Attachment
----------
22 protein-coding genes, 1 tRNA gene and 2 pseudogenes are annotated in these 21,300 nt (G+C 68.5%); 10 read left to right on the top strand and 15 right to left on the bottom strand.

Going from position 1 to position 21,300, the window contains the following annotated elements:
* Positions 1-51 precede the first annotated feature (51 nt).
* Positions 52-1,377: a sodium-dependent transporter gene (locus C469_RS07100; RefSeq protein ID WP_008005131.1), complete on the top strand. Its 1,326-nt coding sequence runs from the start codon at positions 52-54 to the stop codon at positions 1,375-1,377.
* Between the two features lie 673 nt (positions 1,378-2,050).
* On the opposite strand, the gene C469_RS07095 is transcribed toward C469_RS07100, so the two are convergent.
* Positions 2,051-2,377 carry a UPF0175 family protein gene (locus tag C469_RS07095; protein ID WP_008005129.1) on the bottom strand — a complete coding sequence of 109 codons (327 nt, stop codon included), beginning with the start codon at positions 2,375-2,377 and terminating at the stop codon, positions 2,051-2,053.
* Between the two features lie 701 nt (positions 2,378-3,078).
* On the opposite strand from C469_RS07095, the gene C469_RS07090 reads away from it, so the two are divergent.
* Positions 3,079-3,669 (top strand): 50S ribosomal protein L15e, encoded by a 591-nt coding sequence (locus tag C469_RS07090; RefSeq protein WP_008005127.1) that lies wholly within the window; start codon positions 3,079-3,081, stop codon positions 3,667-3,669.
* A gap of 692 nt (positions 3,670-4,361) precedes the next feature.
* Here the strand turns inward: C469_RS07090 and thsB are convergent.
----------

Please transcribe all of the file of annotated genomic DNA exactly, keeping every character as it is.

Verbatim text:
22 protein-coding genes, 1 tRNA gene and 2 pseudogenes are annotated in these 21,300 nt (G+C 68.5%); 10 read left to right on the top strand and 15 right to left on the bottom strand.

Going from position 1 to position 21,300, the window contains the following annotated elements:
* Positions 1-51 precede the first annotated feature (51 nt).
* Positions 52-1,377: a sodium-dependent transporter gene (locus C469_RS07100; RefSeq protein ID WP_008005131.1), complete on the top strand. Its 1,326-nt coding sequence runs from the start codon at positions 52-54 to the stop codon at positions 1,375-1,377.
* Between the two features lie 673 nt (positions 1,378-2,050).
* On the opposite strand, the gene C469_RS07095 is transcribed toward C469_RS07100, so the two are convergent.
* Positions 2,051-2,377 carry a UPF0175 family protein gene (locus tag C469_RS07095; protein ID WP_008005129.1) on the bottom strand — a complete coding sequence of 109 codons (327 nt, stop codon included), beginning with the start codon at positions 2,375-2,377 and terminating at the stop codon, positions 2,051-2,053.
* Between the two features lie 701 nt (positions 2,378-3,078).
* On the opposite strand from C469_RS07095, the gene C469_RS07090 reads away from it, so the two are divergent.
* Positions 3,079-3,669 (top strand): 50S ribosomal protein L15e, encoded by a 591-nt coding sequence (locus tag C469_RS07090; RefSeq protein WP_008005127.1) that lies wholly within the window; start codon positions 3,079-3,081, stop codon positions 3,667-3,669.
* A gap of 692 nt (positions 3,670-4,361) precedes the next feature.
* Here the strand turns inward: C469_RS07090 and thsB are convergent.